1. Home  ┬╗ 
  2. Banking

How to Check if You Are Blacklisted for Credit in Philippines?

Learn how to find out if you're blacklisted for credit in the Philippines. Know about checking your credit report, consulting your bank, and understanding alternative methods.

by P Nandhini

Updated Apr 16, 2024

Article continues below advertisement
How to Check if You Are Blacklisted for Credit in Philippines?

What is Blacklisted?

When somebody is blacklisted, it means they are not permitted to do something or are avoided from a certain group. For example, if an individual is blacklisted from a store, they can't go into that store or purchase things from there any longer.

Being blacklisted usually happens when somebody does something wrong or breaks the rules. It's like a punishment to make sure they do not do the same thing again. Being blacklisted can happen for various reasons, like not paying bills on time or causing inconvenience in a community.

It's a way for businesses or organizations to ensure themselves and others. If somebody is blacklisted, they might have trouble getting loans, renting apartments, or finding a job since people won't believe them. It's necessary to follow the rules and be capable so you do not end up being blacklisted.

How to Check if You Are Blacklisted for Credit in Philippines?
Article continues below advertisement
Article continues below advertisement

How to Check if You Are Blacklisted for Credit in Philippines?

In the Philippines, there isn't a single national credit blacklist that you can check to see if you're blacklisted. But there are still ways to check your creditworthiness.

Checking Your Credit Report

To know if you're blacklisted for credit in the Philippines, you can start by checking your credit report. This report shows your borrowing history, including loans and credit card installments. You can get it from the Credit Information Corporation (CIC) site for a little fee. See for any missed payments or errors, which might affect your credit score.

Asking Your Bank

Another way is to reach out to your bank if you have a loan or credit card with them. They can tell you if you've missed any payments or have accounts in default, which seem to show being blacklisted.

Exploring Alternative Services

Some private companies in the Philippines offer alternative credit scoring. While not the same as a CIC report, a low score from them might signal difficulty getting loans in the future.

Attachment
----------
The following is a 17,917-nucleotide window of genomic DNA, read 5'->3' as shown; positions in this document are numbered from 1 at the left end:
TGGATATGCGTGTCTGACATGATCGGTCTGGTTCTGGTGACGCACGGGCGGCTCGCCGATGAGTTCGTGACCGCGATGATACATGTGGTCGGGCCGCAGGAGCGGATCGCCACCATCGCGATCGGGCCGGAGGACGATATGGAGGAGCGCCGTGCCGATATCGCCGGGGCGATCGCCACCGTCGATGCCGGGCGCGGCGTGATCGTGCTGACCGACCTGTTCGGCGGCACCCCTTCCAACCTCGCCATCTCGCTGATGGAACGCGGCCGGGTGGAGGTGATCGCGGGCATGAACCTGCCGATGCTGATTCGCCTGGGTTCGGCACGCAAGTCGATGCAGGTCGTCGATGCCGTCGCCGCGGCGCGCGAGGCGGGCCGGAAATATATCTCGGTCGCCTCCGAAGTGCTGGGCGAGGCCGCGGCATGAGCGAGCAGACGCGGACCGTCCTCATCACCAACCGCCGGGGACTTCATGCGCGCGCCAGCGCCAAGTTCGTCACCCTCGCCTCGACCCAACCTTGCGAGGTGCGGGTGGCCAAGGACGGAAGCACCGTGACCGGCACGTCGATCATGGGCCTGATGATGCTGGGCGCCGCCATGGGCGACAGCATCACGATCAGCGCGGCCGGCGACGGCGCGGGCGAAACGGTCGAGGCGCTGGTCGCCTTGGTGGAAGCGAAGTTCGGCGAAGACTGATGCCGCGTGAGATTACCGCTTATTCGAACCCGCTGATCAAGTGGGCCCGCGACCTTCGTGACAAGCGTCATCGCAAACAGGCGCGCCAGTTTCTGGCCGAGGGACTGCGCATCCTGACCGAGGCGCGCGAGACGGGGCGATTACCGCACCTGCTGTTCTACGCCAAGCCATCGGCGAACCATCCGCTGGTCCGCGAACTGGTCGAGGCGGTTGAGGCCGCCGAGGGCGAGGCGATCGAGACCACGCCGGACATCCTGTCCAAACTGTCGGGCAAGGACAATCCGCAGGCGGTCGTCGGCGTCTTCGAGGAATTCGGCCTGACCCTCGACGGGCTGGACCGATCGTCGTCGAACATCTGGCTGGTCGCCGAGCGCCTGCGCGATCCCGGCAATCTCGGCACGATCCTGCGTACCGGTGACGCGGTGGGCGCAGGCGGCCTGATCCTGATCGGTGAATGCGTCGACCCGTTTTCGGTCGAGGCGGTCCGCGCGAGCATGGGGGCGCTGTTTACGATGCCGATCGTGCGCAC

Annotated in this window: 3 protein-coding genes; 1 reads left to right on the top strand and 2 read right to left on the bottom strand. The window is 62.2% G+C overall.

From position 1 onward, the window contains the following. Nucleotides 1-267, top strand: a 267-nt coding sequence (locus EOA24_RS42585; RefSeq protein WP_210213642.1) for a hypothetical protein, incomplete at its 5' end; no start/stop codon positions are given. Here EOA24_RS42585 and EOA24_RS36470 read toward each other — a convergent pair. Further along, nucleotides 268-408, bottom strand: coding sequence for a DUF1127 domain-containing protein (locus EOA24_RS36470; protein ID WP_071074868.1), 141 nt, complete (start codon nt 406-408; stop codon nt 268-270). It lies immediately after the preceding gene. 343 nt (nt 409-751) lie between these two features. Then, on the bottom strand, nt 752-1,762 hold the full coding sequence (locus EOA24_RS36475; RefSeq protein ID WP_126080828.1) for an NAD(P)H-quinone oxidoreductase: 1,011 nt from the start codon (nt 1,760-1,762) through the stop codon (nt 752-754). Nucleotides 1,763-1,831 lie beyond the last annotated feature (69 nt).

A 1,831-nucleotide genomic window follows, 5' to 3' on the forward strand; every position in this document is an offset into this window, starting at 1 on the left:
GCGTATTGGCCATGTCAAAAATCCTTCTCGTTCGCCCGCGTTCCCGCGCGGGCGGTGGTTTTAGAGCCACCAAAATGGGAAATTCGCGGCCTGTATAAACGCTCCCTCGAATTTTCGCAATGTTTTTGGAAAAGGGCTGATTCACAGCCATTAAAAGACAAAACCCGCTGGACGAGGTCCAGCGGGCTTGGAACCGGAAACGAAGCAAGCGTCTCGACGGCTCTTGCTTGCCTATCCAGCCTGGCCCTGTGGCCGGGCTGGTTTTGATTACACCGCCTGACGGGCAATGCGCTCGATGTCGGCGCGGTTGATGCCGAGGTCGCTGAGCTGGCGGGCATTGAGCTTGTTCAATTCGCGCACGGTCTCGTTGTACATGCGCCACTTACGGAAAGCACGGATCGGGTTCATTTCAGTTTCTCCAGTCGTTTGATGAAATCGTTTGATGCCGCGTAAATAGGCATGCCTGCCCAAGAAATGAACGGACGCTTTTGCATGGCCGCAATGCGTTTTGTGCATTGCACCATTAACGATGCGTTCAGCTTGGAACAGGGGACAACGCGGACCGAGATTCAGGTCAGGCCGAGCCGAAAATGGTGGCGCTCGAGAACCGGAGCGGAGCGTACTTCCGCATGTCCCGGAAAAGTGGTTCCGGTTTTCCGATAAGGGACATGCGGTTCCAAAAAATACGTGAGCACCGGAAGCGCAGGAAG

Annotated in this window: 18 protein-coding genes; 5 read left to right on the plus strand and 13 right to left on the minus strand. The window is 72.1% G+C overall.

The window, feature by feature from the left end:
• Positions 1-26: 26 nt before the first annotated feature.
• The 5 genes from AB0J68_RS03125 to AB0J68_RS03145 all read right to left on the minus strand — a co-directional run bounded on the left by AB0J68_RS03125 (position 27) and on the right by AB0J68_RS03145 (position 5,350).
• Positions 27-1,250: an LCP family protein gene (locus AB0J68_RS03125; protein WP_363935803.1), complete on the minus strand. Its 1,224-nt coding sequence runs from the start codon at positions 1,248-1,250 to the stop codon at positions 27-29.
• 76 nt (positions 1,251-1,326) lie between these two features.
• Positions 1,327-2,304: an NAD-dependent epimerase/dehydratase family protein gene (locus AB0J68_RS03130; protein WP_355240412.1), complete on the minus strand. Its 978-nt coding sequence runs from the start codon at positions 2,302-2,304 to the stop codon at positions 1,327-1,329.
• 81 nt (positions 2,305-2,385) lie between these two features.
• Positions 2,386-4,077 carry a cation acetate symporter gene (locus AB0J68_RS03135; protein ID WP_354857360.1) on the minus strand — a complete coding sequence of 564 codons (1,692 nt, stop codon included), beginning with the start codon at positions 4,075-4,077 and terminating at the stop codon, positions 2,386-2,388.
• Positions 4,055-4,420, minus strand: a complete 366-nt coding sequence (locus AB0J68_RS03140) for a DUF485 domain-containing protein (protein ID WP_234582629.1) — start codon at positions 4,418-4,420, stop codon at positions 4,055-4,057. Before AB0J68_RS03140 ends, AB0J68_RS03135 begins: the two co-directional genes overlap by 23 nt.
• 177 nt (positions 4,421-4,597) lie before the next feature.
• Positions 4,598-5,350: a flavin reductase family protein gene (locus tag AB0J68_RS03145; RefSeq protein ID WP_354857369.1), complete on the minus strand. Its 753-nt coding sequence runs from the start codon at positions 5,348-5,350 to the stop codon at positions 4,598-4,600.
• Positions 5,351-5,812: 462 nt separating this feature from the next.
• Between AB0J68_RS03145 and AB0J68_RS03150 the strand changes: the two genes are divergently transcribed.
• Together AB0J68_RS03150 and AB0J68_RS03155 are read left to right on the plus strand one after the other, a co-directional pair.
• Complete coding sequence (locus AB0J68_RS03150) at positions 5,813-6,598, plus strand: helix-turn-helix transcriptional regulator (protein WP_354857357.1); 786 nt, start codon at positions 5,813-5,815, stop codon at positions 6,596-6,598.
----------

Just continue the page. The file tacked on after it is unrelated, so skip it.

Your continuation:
Being Aware of Informal Blacklisting

Keep in mind that you could be informally blacklisted by a specific bank or lender if you've had problems with them before. This might not be shared with other institutions, but it could affect your chances of getting loans from that lender.

Article continues below advertisement
Article continues below advertisement

For How Long Can One Get Blacklisted?

Once somebody gets blacklisted, the effects can last for a while. Even after they pay off their debts, the negative information might remain on their credit report for up to three years. This indicates that lenders can still see that they had issues with paying back cash in the past.

However, over time, the effect of this negative information decreases, making it easy to borrow money once more. So, whereas being blacklisted can affect someone's capacity to get loans or credit cards for a few years, it's not forever, that they can work towards improving their financial situation.

Article continues below advertisement
Article continues below advertisement

What Steps Should Be Taken After Being Blacklisted?

  • Communicate with the lender: Reach out to the lender you owe cash to and make a plan to return your debts.
  • Negotiate payment terms: Try to arrange a new payment plan that suits your financial situation and helps to clear your debts.
  • Settle your debts: Make an effort to pay off your debts as soon as possible to show your commitment to fixing the issue.
  • Obtain a certificate of full payment: Once you've settled your debts, get a certificate of full payment from the lender.
  • Update credit information: Guarantee that your credit data with the bank and credit bureaus reflects the resolution of your debts by asking for updates.
  • Stay proactive: Take proactive steps to manage your accounts responsibly and rebuild your creditworthiness over time.
Disclaimer : The above information is for general informational purposes only. All information on the Site is provided in good faith, however we make no representation or warranty of any kind, express or implied, regarding the accuracy, adequacy, validity, reliability, availability or completeness of any information on the Site.